Angry Melania Trump spoke in an interview of the “obvious” “bias”, apparently political, of those responsible for Vogue magazine who kept her off the cover while she was first lady.
“They’re biased and they have likes and dislikes, and it’s so obvious,” she told Fox News’ Pete Hegseth on Friday in her first interview since leaving the White House. ″I think the American people and everyone else sees this [the Vogue bias]. It was their decision,” Trump said.
She was responding to Hegseth’s remark that Jill Biden, Michelle Obama and Hillary Clinton appeared on the cover of Vogue when they were first ladies.
Kamala Harris was on the cover before becoming vice president.
Trump insisted she had “much more important things to do — and I did in the White House — than be on the cover of Vogue.”
Other GOP First Ladies, including Laura and Barbara Bush, also never had their moment on the cover of Vogue.
Melania Trump appeared on the cover in 2005 in her wedding dress shortly after marrying Donald Trump.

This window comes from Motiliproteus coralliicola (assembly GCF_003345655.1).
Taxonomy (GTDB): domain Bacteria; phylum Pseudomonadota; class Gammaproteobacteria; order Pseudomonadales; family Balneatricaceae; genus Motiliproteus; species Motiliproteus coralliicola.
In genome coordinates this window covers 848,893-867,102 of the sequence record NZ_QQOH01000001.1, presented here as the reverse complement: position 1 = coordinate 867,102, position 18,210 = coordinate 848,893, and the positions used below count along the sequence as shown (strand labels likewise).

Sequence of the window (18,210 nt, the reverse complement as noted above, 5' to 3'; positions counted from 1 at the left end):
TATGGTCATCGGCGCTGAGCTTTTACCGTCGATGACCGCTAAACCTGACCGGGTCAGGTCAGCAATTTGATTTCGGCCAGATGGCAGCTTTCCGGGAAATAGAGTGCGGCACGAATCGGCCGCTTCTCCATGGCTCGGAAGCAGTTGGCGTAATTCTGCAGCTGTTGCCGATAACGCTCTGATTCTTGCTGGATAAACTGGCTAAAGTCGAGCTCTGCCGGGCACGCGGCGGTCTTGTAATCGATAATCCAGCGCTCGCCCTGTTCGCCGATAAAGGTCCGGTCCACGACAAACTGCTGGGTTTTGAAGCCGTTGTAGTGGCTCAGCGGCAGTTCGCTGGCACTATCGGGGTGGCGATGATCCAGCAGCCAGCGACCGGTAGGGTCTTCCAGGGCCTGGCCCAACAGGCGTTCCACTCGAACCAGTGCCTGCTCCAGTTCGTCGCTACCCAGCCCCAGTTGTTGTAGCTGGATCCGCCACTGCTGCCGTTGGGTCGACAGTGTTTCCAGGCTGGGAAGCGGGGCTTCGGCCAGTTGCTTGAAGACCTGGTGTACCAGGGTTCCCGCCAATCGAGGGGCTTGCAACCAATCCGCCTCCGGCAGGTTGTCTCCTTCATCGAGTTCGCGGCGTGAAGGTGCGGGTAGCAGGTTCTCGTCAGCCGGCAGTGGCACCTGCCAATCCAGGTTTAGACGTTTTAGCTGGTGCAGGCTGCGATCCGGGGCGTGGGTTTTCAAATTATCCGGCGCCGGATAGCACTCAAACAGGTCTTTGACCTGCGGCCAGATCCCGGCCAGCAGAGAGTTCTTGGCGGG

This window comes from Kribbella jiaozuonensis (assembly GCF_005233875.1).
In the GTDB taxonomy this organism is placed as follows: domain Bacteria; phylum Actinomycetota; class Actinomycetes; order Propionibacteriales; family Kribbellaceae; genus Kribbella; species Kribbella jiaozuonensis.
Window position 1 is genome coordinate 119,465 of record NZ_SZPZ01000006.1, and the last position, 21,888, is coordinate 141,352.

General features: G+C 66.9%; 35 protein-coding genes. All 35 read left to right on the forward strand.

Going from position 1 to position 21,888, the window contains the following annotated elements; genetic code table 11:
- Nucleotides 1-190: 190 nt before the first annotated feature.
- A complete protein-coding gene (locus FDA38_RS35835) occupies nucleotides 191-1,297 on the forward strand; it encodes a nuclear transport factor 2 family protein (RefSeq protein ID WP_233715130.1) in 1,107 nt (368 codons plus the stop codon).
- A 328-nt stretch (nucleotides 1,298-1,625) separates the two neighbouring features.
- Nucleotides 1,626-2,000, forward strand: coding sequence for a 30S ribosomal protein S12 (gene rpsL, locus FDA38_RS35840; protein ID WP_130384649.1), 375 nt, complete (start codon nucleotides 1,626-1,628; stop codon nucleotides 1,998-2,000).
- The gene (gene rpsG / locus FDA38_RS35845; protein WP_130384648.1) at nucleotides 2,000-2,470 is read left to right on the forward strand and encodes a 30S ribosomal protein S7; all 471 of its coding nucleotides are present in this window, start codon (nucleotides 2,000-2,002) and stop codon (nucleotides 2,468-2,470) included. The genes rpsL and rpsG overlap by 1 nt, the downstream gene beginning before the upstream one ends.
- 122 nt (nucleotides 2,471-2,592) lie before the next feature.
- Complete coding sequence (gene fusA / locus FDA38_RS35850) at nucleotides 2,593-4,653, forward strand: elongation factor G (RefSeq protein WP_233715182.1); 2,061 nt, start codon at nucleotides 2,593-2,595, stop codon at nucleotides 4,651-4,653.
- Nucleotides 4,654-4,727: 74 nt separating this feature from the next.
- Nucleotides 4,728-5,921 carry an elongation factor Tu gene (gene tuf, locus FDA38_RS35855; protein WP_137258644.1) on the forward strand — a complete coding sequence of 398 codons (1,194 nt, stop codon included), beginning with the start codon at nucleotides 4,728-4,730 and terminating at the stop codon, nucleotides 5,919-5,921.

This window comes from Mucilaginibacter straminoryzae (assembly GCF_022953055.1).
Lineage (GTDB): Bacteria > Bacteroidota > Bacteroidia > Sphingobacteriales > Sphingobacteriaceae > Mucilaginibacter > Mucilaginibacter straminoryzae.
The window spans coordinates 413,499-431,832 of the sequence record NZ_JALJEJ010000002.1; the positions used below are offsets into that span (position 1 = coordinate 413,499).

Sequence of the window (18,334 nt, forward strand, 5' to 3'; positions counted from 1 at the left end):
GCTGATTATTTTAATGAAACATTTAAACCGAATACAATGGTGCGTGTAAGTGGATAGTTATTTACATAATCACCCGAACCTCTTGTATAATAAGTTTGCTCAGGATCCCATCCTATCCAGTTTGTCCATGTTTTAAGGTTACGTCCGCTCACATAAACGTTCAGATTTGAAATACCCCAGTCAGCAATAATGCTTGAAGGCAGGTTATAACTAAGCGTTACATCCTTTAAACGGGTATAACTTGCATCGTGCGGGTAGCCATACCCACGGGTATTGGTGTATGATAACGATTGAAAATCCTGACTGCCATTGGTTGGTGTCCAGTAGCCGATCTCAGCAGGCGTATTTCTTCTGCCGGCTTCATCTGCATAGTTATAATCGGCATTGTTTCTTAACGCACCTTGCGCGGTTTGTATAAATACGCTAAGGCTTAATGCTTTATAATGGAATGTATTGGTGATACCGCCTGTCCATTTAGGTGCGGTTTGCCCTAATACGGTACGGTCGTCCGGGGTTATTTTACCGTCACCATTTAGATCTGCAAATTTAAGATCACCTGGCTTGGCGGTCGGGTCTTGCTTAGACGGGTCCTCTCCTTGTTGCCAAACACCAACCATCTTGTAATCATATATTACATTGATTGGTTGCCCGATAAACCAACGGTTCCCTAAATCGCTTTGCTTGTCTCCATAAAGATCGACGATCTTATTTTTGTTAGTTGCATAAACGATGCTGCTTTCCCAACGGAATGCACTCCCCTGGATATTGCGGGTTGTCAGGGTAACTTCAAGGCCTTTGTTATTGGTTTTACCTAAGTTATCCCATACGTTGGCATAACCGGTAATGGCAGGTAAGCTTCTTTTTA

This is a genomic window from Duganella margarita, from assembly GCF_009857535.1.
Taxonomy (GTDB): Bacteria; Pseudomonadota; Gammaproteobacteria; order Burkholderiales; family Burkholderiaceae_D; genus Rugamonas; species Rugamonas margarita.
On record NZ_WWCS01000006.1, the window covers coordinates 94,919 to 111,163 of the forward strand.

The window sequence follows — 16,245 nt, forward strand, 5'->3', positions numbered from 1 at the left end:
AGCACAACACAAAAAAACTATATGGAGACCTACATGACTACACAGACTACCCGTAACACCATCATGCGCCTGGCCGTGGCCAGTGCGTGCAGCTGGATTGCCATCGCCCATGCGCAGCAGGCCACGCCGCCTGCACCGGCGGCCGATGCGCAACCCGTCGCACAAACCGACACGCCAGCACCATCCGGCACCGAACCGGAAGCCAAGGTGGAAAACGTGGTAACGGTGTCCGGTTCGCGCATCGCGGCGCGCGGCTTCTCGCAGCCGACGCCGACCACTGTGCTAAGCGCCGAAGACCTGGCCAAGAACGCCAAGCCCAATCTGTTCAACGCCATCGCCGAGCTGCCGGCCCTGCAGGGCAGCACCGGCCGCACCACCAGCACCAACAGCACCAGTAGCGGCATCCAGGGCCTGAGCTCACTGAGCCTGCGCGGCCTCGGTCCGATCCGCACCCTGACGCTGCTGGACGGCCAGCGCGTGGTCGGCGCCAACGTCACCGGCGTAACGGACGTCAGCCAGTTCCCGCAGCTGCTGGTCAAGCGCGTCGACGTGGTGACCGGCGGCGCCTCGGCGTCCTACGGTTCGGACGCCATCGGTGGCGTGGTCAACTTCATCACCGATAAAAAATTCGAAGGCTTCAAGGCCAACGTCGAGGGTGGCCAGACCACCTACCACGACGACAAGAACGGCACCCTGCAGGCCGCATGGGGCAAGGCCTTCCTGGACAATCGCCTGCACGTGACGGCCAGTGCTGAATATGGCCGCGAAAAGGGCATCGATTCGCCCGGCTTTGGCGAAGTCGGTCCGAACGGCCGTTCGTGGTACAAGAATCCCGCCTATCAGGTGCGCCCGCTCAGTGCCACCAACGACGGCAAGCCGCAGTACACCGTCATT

Former friend and volunteer adviser to Melania Trump, Stephanie Winston-Wolkoff, claimed the former first lady received an offer for Vogue when Donald Trump was in the White House, but that she declined unless guaranteed the cover. .
When Vogue editor-in-chief Anna Wintour was asked in 2019 why she chose to put more Democrat women on the cover of Vogue, she told CNN’s Christine Amanpour: “If you’re talking about the First Lady [Michelle Obama] or senator [Kamala] Harris, obviously, these are women that we feel are iconic and inspiring to women from a global perspective.”
She added that this was not the time to “not take a stand. I think you can’t be everything to everyone. we who work in [Vogue publisher] Conde Nast believes you should stand up for what you believe in and have a point of view,” added Wintour.
Melania Trump also took the opportunity in her interview with Fox News to criticize the “leadership” for the shortage of infant formula in the United States.
The Biden administration does not manufacture formula; it is manufactured and sold by three large companies, which have little competition and powerful market control.
The shortage was triggered in part by supply chain issues related to the pandemic, combined with a massive safety recall by the biggest formula maker, Abbott Nutrition, which was forced to close its Michigan plant earlier this year over contamination concerns. .